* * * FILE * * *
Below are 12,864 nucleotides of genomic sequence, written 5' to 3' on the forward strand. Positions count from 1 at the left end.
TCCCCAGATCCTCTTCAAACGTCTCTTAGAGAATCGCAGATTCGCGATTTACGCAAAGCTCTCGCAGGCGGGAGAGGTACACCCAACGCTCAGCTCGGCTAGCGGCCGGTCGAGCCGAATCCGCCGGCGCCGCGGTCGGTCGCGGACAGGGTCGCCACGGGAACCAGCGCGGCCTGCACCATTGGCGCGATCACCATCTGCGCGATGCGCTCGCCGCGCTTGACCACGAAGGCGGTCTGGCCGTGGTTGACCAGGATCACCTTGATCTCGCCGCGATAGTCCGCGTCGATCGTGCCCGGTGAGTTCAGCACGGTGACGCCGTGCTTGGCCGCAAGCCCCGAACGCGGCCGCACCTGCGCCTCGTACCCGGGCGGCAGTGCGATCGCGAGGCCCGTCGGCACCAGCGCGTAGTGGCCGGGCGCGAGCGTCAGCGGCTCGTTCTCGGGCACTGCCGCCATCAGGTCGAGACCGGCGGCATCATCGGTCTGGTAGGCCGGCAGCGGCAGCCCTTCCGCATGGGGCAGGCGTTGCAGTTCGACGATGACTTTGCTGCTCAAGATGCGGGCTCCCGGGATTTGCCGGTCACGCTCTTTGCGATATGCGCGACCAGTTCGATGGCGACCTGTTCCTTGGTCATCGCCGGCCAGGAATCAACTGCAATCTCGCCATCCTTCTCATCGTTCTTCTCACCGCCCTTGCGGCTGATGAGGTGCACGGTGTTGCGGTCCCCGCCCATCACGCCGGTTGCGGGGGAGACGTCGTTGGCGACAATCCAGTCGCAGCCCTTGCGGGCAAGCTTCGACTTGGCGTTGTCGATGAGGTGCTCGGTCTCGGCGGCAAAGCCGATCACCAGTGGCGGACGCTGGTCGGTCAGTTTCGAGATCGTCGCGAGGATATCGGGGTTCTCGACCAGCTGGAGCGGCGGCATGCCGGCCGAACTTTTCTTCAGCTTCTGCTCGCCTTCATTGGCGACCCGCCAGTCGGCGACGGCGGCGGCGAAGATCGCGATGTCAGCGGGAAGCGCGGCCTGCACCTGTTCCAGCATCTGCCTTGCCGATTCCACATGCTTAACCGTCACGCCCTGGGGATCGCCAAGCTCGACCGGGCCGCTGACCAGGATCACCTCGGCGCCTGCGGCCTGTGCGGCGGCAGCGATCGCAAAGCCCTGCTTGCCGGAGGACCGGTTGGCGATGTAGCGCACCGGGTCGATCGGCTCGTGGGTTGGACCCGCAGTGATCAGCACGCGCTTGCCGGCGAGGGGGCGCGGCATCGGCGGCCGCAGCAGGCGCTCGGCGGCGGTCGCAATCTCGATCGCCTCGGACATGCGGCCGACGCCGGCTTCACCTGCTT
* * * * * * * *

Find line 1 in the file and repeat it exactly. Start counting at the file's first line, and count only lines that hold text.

Below are 12,864 nucleotides of genomic sequence, written 5' to 3' on the forward strand. Positions count from 1 at the left end.